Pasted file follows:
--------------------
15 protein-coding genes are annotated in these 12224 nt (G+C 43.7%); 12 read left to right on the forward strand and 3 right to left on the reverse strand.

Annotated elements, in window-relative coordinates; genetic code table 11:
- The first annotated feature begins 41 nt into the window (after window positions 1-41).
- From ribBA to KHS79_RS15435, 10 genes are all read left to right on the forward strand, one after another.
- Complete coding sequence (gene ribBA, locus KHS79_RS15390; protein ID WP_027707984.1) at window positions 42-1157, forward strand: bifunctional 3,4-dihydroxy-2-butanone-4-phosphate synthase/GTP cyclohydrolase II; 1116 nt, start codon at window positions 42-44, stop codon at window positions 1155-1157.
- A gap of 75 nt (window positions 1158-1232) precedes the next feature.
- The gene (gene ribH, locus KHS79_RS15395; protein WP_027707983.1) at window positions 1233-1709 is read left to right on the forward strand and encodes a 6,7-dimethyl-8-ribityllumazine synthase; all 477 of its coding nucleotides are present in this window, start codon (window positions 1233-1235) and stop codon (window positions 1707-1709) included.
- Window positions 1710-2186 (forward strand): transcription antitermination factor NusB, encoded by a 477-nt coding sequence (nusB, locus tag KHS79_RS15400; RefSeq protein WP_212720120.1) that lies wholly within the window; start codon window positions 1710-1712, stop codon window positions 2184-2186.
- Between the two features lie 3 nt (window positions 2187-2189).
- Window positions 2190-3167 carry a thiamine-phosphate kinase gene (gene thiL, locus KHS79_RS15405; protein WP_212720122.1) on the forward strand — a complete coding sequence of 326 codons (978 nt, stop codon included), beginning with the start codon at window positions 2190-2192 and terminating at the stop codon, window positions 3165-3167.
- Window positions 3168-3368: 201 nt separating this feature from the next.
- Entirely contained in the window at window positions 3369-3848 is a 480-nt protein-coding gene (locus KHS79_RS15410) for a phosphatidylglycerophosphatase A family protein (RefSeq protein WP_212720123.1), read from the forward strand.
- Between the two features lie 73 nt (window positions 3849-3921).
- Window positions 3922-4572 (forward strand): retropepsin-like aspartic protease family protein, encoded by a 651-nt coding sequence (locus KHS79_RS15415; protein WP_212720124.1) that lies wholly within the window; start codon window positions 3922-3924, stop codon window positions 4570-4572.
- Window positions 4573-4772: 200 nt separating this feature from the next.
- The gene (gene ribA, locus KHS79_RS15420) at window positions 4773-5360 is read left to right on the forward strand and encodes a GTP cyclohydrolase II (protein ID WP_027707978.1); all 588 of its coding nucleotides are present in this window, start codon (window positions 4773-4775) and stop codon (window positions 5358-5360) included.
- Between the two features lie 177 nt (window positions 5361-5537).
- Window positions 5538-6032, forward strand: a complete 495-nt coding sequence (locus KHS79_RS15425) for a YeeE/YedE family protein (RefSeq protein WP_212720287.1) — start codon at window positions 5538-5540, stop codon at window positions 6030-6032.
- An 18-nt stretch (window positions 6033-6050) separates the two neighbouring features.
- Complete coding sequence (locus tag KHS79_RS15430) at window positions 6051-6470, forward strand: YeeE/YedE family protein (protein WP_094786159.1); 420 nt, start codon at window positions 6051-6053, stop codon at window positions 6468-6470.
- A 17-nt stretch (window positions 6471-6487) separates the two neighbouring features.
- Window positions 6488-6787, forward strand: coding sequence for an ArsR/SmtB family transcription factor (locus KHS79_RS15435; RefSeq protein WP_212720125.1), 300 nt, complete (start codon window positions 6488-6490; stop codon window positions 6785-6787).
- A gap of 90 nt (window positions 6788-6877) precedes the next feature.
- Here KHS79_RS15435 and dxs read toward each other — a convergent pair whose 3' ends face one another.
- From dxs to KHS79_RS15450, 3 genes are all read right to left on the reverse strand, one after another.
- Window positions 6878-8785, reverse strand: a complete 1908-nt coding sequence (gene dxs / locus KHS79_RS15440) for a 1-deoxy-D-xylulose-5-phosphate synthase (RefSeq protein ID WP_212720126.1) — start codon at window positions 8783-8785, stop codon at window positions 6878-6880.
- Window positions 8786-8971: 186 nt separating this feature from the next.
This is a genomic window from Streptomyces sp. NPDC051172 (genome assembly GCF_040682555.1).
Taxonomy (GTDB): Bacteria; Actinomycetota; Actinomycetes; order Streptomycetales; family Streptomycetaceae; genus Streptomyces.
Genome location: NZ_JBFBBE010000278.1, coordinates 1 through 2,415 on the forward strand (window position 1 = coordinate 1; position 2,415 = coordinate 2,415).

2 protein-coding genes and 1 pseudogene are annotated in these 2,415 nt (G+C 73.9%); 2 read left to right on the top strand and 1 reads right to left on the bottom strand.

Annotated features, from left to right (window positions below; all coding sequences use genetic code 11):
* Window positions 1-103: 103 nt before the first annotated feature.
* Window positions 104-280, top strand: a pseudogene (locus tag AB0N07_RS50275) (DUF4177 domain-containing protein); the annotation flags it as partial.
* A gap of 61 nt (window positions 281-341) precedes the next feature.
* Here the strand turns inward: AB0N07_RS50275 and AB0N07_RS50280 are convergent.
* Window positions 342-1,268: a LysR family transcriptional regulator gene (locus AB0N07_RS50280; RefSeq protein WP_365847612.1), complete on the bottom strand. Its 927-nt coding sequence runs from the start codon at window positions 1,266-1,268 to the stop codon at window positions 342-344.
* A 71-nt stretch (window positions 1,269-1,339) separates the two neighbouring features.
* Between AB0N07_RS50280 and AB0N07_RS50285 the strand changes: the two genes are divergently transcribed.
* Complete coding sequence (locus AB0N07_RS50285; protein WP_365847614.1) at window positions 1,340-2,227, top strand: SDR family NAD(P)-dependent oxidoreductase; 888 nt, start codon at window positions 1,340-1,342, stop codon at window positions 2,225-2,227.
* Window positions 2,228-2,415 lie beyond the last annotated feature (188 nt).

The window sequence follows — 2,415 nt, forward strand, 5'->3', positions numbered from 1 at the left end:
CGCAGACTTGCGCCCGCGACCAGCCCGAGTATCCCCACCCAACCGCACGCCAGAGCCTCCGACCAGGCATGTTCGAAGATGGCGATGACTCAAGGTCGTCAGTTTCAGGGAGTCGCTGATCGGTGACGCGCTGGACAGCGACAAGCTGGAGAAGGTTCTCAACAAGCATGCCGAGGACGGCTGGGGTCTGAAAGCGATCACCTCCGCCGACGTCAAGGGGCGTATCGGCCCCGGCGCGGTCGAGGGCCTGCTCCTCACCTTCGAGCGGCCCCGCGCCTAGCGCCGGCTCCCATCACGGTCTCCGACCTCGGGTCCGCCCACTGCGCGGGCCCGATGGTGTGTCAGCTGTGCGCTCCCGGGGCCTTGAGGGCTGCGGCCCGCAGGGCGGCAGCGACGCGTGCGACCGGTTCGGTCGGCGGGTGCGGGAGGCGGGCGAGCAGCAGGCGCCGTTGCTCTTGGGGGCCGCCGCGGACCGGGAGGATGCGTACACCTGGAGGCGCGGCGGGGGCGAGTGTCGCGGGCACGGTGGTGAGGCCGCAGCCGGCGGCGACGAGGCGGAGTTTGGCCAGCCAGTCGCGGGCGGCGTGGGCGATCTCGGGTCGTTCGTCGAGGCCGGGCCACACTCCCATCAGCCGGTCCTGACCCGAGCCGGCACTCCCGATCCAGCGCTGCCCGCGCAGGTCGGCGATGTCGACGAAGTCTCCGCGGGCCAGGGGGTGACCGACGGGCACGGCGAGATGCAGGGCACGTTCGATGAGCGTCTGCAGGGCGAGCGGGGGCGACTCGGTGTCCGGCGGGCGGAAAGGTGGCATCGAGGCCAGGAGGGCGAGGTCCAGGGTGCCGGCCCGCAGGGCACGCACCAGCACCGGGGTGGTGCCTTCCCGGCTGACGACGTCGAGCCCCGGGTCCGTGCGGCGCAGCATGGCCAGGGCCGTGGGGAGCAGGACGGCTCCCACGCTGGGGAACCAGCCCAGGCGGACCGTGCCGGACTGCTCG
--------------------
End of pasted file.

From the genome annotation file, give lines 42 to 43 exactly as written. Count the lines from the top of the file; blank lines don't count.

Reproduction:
The window sequence follows — 2,415 nt, forward strand, 5'->3', positions numbered from 1 at the left end:
CGCAGACTTGCGCCCGCGACCAGCCCGAGTATCCCCACCCAACCGCACGCCAGAGCCTCCGACCAGGCATGTTCGAAGATGGCGATGACTCAAGGTCGTCAGTTTCAGGGAGTCGCTGATCGGTGACGCGCTGGACAGCGACAAGCTGGAGAAGGTTCTCAACAAGCATGCCGAGGACGGCTGGGGTCTGAAAGCGATCACCTCCGCCGACGTCAAGGGGCGTATCGGCCCCGGCGCGGTCGAGGGCCTGCTCCTCACCTTCGAGCGGCCCCGCGCCTAGCGCCGGCTCCCATCACGGTCTCCGACCTCGGGTCCGCCCACTGCGCGGGCCCGATGGTGTGTCAGCTGTGCGCTCCCGGGGCCTTGAGGGCTGCGGCCCGCAGGGCGGCAGCGACGCGTGCGACCGGTTCGGTCGGCGGGTGCGGGAGGCGGGCGAGCAGCAGGCGCCGTTGCTCTTGGGGGCCGCCGCGGACCGGGAGGATGCGTACACCTGGAGGCGCGGCGGGGGCGAGTGTCGCGGGCACGGTGGTGAGGCCGCAGCCGGCGGCGACGAGGCGGAGTTTGGCCAGCCAGTCGCGGGCGGCGTGGGCGATCTCGGGTCGTTCGTCGAGGCCGGGCCACACTCCCATCAGCCGGTCCTGACCCGAGCCGGCACTCCCGATCCAGCGCTGCCCGCGCAGGTCGGCGATGTCGACGAAGTCTCCGCGGGCCAGGGGGTGACCGACGGGCACGGCGAGATGCAGGGCACGTTCGATGAGCGTCTGCAGGGCGAGCGGGGGCGACTCGGTGTCCGGCGGGCGGAAAGGTGGCATCGAGGCCAGGAGGGCGAGGTCCAGGGTGCCGGCCCGCAGGGCACGCACCAGCACCGGGGTGGTGCCTTCCCGGCTGACGACGTCGAGCCCCGGGTCCGTGCGGCGCAGCATGGCCAGGGCCGTGGGGAGCAGGACGGCTCCCACGCTGGGGAACCAGCCCAGGCGGACCGTGCCGGACTGCTCG